THE CALL
Author: JoAnne Hyde
March 15, 2013

SYNOPSIS: When veteran 911 operator, Jordan (Halle Berry), takes a life-altering call from a teenage girl (Abigail Breslin) who has just been abducted, she realizes that she must confront a killer from her past in order to save the girl's life.

The Call, the new film starring Halle Berry and Abigail Breslin, is, for once, a thriller that really thrills. Sure, there are a few scenes that defy logic, but you’d do well to ignore them and just enjoy a real, grown-up crime drama. Believe me, this film will have you squirming in your seat – especially if you have a teen-aged daughter. I’ve rarely heard so much verbal response to a film, and I didn’t have the usual peeved reaction because I was thinking the same thing!

Halle Berry brings her A-game to her portrayal of 9-1-1 operator Jordan Turner. She works in the enormous LAPD 9-1-1 call center where she’s heard just about everything – until one awful day when she answers a call during a home invasion and abduction. Jordan stays on the phone with victim Leah (Evie Thompson) trying to figure out a way to keep her safe until the police arrive. Unfortunately, even though she’s an experienced dispatcher, Jordan makes a mistake that causes the situation to end in tragedy. As a result, she leaves the call floor and becomes an instructor for trainees. She has a sympathetic, police-officer boyfriend, Officer Paul Phillips (Morris Chestnut), and an understanding supervisor, played by Roma Maffia, but her responsibility for the girl’s death is just too much for her.

Fast forward six months. Jordan is giving a new group of trainees a tour around the call center when a new employee gets a call she can’t handle. It’s eerily similar to Jordan’s botched call. Despite her panic, she takes over the call, determined not to mess up this time. This scene marks the beginning of the film’s core story, and brings the welcome introduction of Abigail Breslin’s character, Casey Welson. Halle Berry is good in the film, but Abigail Breslin is outstanding. The chemistry between their two characters drives the powerful tension in this life-or-death situation and helps keep the audience from questioning some of the less logical actions in the story.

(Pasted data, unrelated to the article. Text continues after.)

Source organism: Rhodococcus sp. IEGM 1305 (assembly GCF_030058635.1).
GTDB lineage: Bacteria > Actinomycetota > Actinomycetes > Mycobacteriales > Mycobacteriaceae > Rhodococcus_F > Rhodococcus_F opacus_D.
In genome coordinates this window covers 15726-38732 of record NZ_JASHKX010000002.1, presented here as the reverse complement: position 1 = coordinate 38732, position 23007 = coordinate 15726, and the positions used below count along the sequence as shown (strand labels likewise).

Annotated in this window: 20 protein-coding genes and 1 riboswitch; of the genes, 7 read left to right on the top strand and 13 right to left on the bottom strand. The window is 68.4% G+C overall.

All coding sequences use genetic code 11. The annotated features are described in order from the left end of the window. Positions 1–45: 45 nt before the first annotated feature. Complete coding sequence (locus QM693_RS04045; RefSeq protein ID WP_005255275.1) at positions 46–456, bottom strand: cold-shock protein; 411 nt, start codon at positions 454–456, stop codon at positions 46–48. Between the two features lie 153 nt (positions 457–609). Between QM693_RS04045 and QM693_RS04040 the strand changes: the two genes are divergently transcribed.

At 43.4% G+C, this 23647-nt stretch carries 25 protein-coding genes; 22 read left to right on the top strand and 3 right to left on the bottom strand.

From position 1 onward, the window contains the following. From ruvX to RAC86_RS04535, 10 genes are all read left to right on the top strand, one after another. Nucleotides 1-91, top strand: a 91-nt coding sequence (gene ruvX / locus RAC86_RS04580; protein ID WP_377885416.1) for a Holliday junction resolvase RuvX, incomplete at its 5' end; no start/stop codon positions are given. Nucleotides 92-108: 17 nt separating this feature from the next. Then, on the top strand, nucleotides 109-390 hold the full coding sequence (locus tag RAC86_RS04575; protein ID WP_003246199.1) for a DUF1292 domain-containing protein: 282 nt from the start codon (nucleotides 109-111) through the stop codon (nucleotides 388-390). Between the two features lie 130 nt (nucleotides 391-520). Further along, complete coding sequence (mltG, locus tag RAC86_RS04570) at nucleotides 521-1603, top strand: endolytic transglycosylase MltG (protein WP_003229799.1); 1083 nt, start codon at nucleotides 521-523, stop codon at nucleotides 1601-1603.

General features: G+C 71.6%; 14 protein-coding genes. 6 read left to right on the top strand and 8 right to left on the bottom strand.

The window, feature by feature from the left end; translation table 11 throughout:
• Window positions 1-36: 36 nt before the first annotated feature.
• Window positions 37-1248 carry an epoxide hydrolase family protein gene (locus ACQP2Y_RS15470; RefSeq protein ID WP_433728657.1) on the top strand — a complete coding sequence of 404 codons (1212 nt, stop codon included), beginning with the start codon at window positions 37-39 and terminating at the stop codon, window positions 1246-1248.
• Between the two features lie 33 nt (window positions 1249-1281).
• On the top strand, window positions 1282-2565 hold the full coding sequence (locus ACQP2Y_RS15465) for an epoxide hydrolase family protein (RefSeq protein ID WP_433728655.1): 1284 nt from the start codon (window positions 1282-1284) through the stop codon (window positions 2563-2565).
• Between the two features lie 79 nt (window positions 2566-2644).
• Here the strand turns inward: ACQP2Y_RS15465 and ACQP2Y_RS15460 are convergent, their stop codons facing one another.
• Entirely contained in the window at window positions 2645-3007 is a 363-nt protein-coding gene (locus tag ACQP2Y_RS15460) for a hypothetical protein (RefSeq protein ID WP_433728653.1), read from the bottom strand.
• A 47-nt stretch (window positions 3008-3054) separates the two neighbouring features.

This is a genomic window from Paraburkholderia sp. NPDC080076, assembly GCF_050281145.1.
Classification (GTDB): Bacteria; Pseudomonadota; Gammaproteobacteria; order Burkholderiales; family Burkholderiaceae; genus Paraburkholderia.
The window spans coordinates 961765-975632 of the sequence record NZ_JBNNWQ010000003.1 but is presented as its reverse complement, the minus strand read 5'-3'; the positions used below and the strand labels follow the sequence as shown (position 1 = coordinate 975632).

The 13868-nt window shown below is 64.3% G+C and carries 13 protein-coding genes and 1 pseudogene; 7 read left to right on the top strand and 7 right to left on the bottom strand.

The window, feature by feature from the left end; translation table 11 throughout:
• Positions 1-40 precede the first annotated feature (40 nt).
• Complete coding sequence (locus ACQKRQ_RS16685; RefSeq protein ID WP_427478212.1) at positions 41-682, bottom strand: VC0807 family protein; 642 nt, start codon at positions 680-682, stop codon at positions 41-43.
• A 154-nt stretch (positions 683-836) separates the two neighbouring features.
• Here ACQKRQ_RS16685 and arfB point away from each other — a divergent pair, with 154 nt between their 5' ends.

We first meet Casey at the Food Court of a local mall, having lunch with her very worldly friend Autumn (Ella Rae Peck). The conversation establishes Casey as a “nice girl”, and sets the plot in motion when Autumn abruptly leaves but forgets the prepaid cell phone she’s bought to keep her parents in the dark about a forbidden boyfriend. Casey sticks the phone in her back pocket, intending to return it to Autumn, but instead, it provides a way of communicating after she’s abducted. No truly, first-class suspense narrative can succeed without a first-class villain. Michael Eklund provides us one in eel-brained, psychopathic serial killer, Michael Foster. His choir-boy good looks hide his identity, even from his own wife and kids.

At this point, the cat-and-mouse game between Casey, Jordan, and the killer begins. Jordan must fight her own self-doubts and summon all of her ingenuity to stay in contact with Casey, who’s locked in the trunk of the killer’s car. To the film’s credit, there are no false scares. All the tense scenes occur because of the real events of the abduction. There are a couple of “almost” rescues, but they’re worked into the story line so well that they add to the horror.

A few weaknesses arise in the depiction of the police as barely competent. It’s hard to believe that LAPD would do such a poor job that the final confrontation with the killer ends up being with Jordan. When the call is finally disconnected, she’s been ordered to go home, but she goes off on her own looking for clues. The bond between her and victim Casey has grown so strong that it’s believable – but barely. It’s also true that the wounds inflicted on a number of characters would have produced a lot more blood, but I, for one, was grateful for that. A little too much reality might have distracted the audience from the core relationship between Jordan and Casey.

Over all, The Call is a taut, well-acted, high-wire act. It shows the strengths of the fascinating, high-tech call center and the world of the 9-1-1 dispatchers, but it also reveals the weaknesses of the system and the toll on those who work there. The beginning is much stronger than the end of the film, but the preview audience didn’t care! They found the ending quite satisfying – even though I thought it was a bit of a stretch. - J.A. Hyde

GRADE: B

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